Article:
FINELY TUNED: The Ashbourne-Moder clan provided classical strains at the concert.
"My mother requested that I perform this song, and I can't refuse," said Joel Ashbourne, good-humoredly introducing his original piano piece "Kiting" on Sunday at the Ward Theatre Project, a cultural awareness and performance-based bash that saw the doors of the famed cultural landmark being reopened for the first time in almost a decade to draw attention to the fact that the creative space still matters deeply to the Jamaican arts community.
The very musical Ashbourne-Moder gang were just one of the many acts on a bill that featured the enormous talents of artists from dance, dub poetry, live music and theatre. And, for the most part, it was a hugely enjoyable family affair.
Instrumentalists Rosina Moder and Peter Ashbourne, joined by their sons Joel and Jeremy, breezed through renditions of Handel's "Minuet from Water Music" and the delicate Moder solo "Fi Mi Love Have Lionheart". Cat Coore, on a rare break from playing on tour with Third World, delivered magical takes (via cello) on "Forever Young," "Redemption Song" and "Jamaica Land of Beauty," while a fresh-from-Venezuela Randy McLaren reminded us of his knack for powerful word-sound-power recitals with pieces dripping with grit and soul.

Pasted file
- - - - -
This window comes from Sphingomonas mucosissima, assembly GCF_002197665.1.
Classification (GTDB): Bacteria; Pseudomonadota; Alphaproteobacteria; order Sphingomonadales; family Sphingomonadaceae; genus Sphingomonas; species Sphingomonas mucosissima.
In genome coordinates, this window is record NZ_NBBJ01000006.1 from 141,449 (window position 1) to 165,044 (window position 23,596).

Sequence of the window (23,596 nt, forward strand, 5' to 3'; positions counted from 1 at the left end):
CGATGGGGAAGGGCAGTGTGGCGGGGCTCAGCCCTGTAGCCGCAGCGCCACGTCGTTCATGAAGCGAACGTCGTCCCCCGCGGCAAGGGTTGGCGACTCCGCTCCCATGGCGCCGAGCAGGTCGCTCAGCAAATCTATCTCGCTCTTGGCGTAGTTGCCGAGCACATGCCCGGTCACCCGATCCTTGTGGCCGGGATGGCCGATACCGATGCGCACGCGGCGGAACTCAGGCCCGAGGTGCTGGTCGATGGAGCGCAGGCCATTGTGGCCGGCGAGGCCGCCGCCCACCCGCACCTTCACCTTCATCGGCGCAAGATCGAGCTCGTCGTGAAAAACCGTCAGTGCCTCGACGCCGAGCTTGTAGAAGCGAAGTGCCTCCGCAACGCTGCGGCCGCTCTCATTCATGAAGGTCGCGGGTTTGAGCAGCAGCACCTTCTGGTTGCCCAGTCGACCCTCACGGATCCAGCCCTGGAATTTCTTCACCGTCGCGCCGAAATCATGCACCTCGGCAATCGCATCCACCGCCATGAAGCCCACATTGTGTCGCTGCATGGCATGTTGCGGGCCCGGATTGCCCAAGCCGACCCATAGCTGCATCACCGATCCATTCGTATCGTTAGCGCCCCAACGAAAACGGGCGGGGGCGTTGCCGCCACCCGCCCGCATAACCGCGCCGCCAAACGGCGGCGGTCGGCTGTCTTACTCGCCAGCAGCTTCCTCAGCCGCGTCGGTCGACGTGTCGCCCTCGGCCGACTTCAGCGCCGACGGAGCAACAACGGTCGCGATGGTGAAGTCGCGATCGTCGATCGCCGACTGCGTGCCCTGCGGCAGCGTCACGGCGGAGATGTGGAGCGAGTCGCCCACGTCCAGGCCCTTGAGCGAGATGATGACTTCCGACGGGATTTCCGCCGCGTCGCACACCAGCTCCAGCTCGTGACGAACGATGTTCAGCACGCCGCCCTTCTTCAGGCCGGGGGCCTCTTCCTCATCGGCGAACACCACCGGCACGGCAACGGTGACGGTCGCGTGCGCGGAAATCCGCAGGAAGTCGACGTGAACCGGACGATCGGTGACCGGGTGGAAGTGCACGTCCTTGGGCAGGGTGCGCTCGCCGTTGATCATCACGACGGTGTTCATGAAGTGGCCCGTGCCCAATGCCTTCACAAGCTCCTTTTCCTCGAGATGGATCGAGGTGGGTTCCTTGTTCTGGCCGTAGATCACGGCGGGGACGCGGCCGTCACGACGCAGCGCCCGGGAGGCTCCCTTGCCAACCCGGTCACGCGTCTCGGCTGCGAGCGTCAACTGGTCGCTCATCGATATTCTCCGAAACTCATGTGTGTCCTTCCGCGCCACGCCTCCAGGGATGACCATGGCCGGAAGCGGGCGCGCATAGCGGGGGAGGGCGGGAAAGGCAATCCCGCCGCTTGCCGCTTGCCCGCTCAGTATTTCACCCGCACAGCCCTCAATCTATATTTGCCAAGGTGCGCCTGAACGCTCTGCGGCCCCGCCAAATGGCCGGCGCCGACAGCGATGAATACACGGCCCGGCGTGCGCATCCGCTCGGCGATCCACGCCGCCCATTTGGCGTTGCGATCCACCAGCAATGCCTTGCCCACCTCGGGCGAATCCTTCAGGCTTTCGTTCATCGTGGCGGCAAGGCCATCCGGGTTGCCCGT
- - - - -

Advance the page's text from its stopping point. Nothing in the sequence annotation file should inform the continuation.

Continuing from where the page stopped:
Graceful actress Jean Small, flying solo as she does best, excelled with a poignant performance piece highlighting the dynamics of modern relationships. Fabian Thomas connected with a spoken-word set focussing on everything from the balancing act of life to Usain Bolt's 2008 Beijing triumph. The Street Meets Studio dance collective, meanwhile, struck a chord with an engrossing, fleet-footed exploration of relationships with marked emphasis on time and space.
And to top it all off, electrifying sets came from the youthful Alpha Boys orchestra and the ubiquitous brothers of NoMaddz, who continue to expand their global reach, pulling on their rousing mix of theatricality and musicality. And speaking of global reach, the concert got a welcome appearance by Luis Felipe Bellorin, the legendary Venezuelan lyricist and musician who gave an irresistible suite of Caribbean music, with his wife occasionally pitching in as interpreter as he sought to address the audience. In spite of their visitor status, I guess they count as family too.